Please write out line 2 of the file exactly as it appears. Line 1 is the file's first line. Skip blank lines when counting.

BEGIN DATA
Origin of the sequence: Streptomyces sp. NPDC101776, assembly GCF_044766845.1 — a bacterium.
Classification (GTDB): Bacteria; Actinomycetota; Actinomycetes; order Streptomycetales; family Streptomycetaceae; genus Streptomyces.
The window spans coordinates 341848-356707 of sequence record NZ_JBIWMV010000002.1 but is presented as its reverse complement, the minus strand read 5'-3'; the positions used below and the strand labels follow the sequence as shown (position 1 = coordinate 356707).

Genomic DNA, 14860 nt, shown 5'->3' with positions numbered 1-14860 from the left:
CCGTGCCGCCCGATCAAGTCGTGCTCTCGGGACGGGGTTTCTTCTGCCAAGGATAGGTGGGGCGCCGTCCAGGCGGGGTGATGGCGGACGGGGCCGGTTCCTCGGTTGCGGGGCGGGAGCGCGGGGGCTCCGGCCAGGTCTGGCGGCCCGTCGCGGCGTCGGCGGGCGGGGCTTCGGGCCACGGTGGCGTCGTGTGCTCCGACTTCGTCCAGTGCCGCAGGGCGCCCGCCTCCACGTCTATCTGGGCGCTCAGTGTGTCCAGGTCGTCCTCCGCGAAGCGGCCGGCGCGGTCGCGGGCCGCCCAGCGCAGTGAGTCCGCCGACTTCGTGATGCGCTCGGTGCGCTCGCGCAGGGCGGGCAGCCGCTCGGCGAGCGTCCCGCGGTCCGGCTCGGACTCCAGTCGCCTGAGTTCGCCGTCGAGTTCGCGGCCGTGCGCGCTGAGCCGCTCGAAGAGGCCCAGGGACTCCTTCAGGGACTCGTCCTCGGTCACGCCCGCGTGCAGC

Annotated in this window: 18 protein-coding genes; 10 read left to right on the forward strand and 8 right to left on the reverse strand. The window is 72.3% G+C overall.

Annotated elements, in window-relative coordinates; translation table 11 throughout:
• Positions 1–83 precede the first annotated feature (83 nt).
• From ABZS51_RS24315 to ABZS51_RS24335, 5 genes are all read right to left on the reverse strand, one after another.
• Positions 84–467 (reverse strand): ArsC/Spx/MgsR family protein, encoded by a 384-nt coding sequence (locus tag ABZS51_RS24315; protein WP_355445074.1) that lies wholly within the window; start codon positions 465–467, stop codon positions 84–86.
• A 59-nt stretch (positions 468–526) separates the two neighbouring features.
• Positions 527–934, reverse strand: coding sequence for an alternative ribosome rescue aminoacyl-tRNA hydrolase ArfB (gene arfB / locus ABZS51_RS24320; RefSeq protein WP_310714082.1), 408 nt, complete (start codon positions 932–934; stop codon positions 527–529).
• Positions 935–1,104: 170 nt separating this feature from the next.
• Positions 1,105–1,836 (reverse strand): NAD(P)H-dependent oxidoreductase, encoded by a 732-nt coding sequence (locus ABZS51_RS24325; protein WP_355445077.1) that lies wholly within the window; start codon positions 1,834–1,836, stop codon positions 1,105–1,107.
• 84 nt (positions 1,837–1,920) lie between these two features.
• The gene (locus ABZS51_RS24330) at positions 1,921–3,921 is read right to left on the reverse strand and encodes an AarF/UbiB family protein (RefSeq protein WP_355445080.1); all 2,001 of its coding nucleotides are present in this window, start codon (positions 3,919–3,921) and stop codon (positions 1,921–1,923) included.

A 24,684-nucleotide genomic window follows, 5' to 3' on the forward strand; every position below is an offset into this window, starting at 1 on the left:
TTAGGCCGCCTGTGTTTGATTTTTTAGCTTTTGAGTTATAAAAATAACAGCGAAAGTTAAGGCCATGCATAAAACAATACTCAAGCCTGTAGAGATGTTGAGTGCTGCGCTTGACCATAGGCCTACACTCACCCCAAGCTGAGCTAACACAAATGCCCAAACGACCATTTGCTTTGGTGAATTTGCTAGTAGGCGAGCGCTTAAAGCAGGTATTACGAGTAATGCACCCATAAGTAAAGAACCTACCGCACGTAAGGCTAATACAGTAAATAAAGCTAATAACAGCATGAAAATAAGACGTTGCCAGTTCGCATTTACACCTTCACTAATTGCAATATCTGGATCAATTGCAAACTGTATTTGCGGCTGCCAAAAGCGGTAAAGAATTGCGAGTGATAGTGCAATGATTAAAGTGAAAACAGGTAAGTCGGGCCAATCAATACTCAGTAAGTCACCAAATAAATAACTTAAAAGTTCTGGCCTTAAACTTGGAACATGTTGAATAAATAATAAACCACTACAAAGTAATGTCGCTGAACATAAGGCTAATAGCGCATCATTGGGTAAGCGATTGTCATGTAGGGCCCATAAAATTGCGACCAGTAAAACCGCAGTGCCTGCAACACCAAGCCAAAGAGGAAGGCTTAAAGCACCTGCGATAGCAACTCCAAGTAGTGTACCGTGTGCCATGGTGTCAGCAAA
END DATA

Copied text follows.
Classification (GTDB): Bacteria; Actinomycetota; Actinomycetes; order Streptomycetales; family Streptomycetaceae; genus Streptomyces.